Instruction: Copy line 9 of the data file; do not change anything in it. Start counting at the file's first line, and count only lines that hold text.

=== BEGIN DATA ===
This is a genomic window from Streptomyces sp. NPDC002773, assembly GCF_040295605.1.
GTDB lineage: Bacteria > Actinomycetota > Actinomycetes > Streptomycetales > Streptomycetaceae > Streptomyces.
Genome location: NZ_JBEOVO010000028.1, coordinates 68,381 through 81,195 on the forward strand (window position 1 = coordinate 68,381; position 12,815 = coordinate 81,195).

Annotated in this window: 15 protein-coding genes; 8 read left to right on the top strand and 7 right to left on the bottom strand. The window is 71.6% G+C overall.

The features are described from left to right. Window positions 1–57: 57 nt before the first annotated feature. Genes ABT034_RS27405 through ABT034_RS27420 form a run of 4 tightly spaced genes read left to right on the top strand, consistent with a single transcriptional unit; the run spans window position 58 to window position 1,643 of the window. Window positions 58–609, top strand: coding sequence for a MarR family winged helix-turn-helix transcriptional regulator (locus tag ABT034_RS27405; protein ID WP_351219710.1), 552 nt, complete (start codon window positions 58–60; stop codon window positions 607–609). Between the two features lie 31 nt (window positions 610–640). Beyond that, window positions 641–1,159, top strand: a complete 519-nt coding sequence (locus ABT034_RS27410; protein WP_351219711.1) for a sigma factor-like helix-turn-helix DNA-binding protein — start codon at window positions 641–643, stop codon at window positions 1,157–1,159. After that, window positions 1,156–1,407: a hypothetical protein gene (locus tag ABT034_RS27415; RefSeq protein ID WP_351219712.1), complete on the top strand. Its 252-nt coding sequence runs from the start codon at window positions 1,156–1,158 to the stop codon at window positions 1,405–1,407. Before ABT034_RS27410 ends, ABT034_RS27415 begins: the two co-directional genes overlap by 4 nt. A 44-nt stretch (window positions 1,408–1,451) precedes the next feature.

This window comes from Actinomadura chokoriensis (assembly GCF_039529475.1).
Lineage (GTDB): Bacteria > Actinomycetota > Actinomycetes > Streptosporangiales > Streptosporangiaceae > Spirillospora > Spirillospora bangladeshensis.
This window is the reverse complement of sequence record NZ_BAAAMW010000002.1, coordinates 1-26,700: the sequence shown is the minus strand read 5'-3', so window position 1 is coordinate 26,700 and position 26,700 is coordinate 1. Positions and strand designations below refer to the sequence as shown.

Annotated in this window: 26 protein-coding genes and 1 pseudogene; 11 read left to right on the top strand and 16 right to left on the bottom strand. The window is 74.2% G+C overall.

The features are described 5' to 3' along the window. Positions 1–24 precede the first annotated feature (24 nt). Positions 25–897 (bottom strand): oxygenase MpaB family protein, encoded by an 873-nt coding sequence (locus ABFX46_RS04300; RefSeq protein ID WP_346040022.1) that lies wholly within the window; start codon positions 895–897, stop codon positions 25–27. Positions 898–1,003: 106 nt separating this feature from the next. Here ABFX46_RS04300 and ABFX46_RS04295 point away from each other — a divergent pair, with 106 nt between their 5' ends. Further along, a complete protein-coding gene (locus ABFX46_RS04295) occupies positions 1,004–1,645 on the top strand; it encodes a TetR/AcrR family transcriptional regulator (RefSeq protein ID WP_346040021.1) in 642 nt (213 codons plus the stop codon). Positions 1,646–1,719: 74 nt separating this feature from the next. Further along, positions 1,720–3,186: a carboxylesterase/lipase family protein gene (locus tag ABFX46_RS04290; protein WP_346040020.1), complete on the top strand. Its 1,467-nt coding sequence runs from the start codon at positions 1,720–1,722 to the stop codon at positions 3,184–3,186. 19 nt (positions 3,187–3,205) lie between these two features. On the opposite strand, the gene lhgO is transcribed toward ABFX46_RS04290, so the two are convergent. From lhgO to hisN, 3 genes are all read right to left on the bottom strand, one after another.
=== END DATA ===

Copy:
Annotated in this window: 26 protein-coding genes and 1 pseudogene; 11 read left to right on the top strand and 16 right to left on the bottom strand. The window is 74.2% G+C overall.